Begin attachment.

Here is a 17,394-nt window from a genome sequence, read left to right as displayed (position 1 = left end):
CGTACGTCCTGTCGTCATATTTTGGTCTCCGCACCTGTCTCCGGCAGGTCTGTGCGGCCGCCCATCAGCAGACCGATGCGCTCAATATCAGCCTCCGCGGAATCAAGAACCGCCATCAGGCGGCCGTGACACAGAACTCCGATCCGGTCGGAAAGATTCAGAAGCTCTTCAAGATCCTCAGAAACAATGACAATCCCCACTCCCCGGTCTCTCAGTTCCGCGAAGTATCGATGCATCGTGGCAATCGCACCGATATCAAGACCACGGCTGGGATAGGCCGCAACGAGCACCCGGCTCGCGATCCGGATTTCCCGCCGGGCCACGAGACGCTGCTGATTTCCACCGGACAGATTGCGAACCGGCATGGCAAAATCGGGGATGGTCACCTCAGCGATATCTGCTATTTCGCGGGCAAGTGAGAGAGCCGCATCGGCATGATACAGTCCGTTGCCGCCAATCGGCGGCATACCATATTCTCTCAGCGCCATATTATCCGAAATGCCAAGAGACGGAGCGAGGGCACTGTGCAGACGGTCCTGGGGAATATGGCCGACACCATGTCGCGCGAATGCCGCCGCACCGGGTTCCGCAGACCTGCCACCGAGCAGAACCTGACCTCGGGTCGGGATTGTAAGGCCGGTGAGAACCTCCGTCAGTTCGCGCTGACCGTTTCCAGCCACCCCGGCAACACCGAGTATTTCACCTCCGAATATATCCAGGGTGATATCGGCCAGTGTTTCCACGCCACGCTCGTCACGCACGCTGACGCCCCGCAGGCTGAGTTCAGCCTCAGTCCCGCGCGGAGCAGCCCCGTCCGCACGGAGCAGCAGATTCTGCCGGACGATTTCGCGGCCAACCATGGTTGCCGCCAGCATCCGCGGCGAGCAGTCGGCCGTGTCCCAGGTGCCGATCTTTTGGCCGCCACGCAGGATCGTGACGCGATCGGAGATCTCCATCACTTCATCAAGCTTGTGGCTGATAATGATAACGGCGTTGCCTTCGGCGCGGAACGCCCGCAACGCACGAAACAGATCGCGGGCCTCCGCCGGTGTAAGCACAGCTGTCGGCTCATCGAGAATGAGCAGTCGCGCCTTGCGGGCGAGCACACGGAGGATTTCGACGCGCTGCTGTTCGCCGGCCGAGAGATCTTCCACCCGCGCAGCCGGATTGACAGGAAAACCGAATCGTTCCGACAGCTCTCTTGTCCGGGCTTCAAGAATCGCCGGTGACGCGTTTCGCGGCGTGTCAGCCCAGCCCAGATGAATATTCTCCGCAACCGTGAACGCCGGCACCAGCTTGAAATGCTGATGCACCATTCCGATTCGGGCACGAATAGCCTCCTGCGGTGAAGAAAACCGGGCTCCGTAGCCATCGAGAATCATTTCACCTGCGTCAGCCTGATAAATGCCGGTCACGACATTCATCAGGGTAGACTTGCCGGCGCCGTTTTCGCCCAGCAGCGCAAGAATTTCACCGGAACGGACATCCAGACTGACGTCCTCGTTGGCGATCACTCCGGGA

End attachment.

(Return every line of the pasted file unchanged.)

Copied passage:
Here is a 17,394-nt window from a genome sequence, read left to right as displayed (position 1 = left end):
CGTACGTCCTGTCGTCATATTTTGGTCTCCGCACCTGTCTCCGGCAGGTCTGTGCGGCCGCCCATCAGCAGACCGATGCGCTCAATATCAGCCTCCGCGGAATCAAGAACCGCCATCAGGCGGCCGTGACACAGAACTCCGATCCGGTCGGAAAGATTCAGAAGCTCTTCAAGATCCTCAGAAACAATGACAATCCCCACTCCCCGGTCTCTCAGTTCCGCGAAGTATCGATGCATCGTGGCAATCGCACCGATATCAAGACCACGGCTGGGATAGGCCGCAACGAGCACCCGGCTCGCGATCCGGATTTCCCGCCGGGCCACGAGACGCTGCTGATTTCCACCGGACAGATTGCGAACCGGCATGGCAAAATCGGGGATGGTCACCTCAGCGATATCTGCTATTTCGCGGGCAAGTGAGAGAGCCGCATCGGCATGATACAGTCCGTTGCCGCCAATCGGCGGCATACCATATTCTCTCAGCGCCATATTATCCGAAATGCCAAGAGACGGAGCGAGGGCACTGTGCAGACGGTCCTGGGGAATATGGCCGACACCATGTCGCGCGAATGCCGCCGCACCGGGTTCCGCAGACCTGCCACCGAGCAGAACCTGACCTCGGGTCGGGATTGTAAGGCCGGTGAGAACCTCCGTCAGTTCGCGCTGACCGTTTCCAGCCACCCCGGCAACACCGAGTATTTCACCTCCGAATATATCCAGGGTGATATCGGCCAGTGTTTCCACGCCACGCTCGTCACGCACGCTGACGCCCCGCAGGCTGAGTTCAGCCTCAGTCCCGCGCGGAGCAGCCCCGTCCGCACGGAGCAGCAGATTCTGCCGGACGATTTCGCGGCCAACCATGGTTGCCGCCAGCATCCGCGGCGAGCAGTCGGCCGTGTCCCAGGTGCCGATCTTTTGGCCGCCACGCAGGATCGTGACGCGATCGGAGATCTCCATCACTTCATCAAGCTTGTGGCTGATAATGATAACGGCGTTGCCTTCGGCGCGGAACGCCCGCAACGCACGAAACAGATCGCGGGCCTCCGCCGGTGTAAGCACAGCTGTCGGCTCATCGAGAATGAGCAGTCGCGCCTTGCGGGCGAGCACACGGAGGATTTCGACGCGCTGCTGTTCGCCGGCCGAGAGATCTTCCACCCGCGCAGCCGGATTGACAGGAAAACCGAATCGTTCCGACAGCTCTCTTGTCCGGGCTTCAAGAATCGCCGGTGACGCGTTTCGCGGCGTGTCAGCCCAGCCCAGATGAATATTCTCCGCAACCGTGAACGCCGGCACCAGCTTGAAATGCTGATGCACCATTCCGATTCGGGCACGAATAGCCTCCTGCGGTGAAGAAAACCGGGCTCCGTAGCCATCGAGAATCATTTCACCTGCGTCAGCCTGATAAATGCCGGTCACGACATTCATCAGGGTAGACTTGCCGGCGCCGTTTTCGCCCAGCAGCGCAAGAATTTCACCGGAACGGACATCCAGACTGACGTCCTCGTTGGCGATCACTCCGGGA